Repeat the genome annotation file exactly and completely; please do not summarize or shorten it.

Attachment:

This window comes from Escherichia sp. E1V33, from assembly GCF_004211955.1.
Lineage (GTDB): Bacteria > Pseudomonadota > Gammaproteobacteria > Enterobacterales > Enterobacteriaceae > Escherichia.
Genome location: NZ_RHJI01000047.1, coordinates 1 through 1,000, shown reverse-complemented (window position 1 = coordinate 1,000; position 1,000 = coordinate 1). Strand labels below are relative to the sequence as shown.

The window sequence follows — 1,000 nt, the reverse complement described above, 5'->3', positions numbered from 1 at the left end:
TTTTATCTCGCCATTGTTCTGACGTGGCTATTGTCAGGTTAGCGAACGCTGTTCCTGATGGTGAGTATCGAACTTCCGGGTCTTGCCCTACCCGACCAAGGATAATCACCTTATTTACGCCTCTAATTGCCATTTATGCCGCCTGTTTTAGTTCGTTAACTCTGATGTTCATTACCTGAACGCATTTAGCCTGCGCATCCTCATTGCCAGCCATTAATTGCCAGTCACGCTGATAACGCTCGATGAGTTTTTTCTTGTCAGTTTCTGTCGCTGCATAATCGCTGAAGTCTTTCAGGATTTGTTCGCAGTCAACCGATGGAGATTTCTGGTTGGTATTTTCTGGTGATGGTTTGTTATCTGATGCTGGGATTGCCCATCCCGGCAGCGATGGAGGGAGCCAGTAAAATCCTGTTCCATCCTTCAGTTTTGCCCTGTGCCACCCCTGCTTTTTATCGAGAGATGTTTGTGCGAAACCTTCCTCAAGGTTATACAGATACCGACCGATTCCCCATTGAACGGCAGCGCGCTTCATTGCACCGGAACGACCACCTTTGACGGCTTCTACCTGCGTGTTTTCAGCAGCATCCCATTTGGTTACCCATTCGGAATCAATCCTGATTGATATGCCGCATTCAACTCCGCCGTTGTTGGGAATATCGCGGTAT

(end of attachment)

This window comes from Escherichia sp. E1V33, from assembly GCF_004211955.1.
Lineage (GTDB): Bacteria > Pseudomonadota > Gammaproteobacteria > Enterobacterales > Enterobacteriaceae > Escherichia.
Genome location: NZ_RHJI01000047.1, coordinates 1 through 1,000, shown reverse-complemented (window position 1 = coordinate 1,000; position 1,000 = coordinate 1). Strand labels below are relative to the sequence as shown.

The window sequence follows — 1,000 nt, the reverse complement described above, 5'->3', positions numbered from 1 at the left end:
TTTTATCTCGCCATTGTTCTGACGTGGCTATTGTCAGGTTAGCGAACGCTGTTCCTGATGGTGAGTATCGAACTTCCGGGTCTTGCCCTACCCGACCAAGGATAATCACCTTATTTACGCCTCTAATTGCCATTTATGCCGCCTGTTTTAGTTCGTTAACTCTGATGTTCATTACCTGAACGCATTTAGCCTGCGCATCCTCATTGCCAGCCATTAATTGCCAGTCACGCTGATAACGCTCGATGAGTTTTTTCTTGTCAGTTTCTGTCGCTGCATAATCGCTGAAGTCTTTCAGGATTTGTTCGCAGTCAACCGATGGAGATTTCTGGTTGGTATTTTCTGGTGATGGTTTGTTATCTGATGCTGGGATTGCCCATCCCGGCAGCGATGGAGGGAGCCAGTAAAATCCTGTTCCATCCTTCAGTTTTGCCCTGTGCCACCCCTGCTTTTTATCGAGAGATGTTTGTGCGAAACCTTCCTCAAGGTTATACAGATACCGACCGATTCCCCATTGAACGGCAGCGCGCTTCATTGCACCGGAACGACCACCTTTGACGGCTTCTACCTGCGTGTTTTCAGCAGCATCCCATTTGGTTACCCATTCGGAATCAATCCTGATTGATATGCCGCATTCAACTCCGCCGTTGTTGGGAATATCGCGGTAT